Stand Clear of the Closing Doors

One evening last week I found myself waiting on the familiar Downtown/Brooklyn platform for a F train to visit my old neighborhood of Park Slope. Every day for my first few months in NYC I would head home from there so I became familiar with the most efficient path to the station from work and the optimal car to get in on order to exit the subway at my preferred stairwell. In these first few months I struggled to find order in the chaos that is building a new life in such a whirlwind of a city and managing my commute was a small, discrete way for me to exert control in the midst of chaos.

It struck me as I was waiting that as intimately familiar with the Herald Square station I am equally unaccustomed to heading home to my new apartment from work. New train, new station, and I never had a chance to learn it as my life has evolved such from that time that it is an oddity for me to head straight back to my apartment after work.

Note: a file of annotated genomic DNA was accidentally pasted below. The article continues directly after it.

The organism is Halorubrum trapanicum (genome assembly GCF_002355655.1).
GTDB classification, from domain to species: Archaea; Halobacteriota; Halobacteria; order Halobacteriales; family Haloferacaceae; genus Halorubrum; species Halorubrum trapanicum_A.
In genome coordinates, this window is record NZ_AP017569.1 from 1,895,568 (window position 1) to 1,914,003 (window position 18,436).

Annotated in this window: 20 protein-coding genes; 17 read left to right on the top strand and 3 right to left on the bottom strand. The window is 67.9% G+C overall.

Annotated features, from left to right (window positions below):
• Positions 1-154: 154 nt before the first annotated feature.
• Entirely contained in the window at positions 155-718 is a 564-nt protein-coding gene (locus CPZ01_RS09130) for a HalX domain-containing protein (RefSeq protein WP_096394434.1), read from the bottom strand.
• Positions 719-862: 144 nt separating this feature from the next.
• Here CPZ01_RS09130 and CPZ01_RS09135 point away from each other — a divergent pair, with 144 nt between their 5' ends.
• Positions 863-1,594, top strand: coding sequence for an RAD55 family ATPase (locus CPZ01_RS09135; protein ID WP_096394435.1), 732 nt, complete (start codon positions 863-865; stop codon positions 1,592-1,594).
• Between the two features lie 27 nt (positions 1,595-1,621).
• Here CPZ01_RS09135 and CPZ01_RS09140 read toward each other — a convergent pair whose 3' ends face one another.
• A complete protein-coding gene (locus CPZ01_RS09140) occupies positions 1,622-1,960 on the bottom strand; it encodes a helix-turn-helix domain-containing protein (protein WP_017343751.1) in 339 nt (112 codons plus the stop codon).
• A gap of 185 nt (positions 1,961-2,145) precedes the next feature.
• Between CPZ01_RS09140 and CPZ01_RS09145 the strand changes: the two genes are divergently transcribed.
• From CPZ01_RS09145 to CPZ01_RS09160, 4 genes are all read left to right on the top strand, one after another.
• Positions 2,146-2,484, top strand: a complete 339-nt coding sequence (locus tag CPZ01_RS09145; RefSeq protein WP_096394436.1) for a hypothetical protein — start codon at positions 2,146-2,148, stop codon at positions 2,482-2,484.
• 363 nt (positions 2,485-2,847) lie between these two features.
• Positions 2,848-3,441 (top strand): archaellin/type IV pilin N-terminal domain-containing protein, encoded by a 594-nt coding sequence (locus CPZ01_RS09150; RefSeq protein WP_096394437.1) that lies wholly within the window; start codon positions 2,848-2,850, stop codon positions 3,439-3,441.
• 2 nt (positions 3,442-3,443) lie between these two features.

When I first started toying with the idea of moving to New York, it was to get out of a rut that affected so many aspects of my life. I was doing myself a disservice those first few months when I hibernated in my crappy apartment, cooking dinner and gchatting with my friends from college. I suppose there is an allowance to adjust for the shock of uprooting your life, but it took a while for me to let go of everything that was holding me back from embracing my new city. Weeknight evenings are now full of happy hours, classes, meeting new friends for coffee, soccer games, dates, and so much more. I can’t say with any certainty what my life would be like now if I hadn’t followed my crazy dream and moved to the big city, but my guess is that it would be dull in comparison to the new ventures I’ve found here in New York.

The change of scenery has been good for me.

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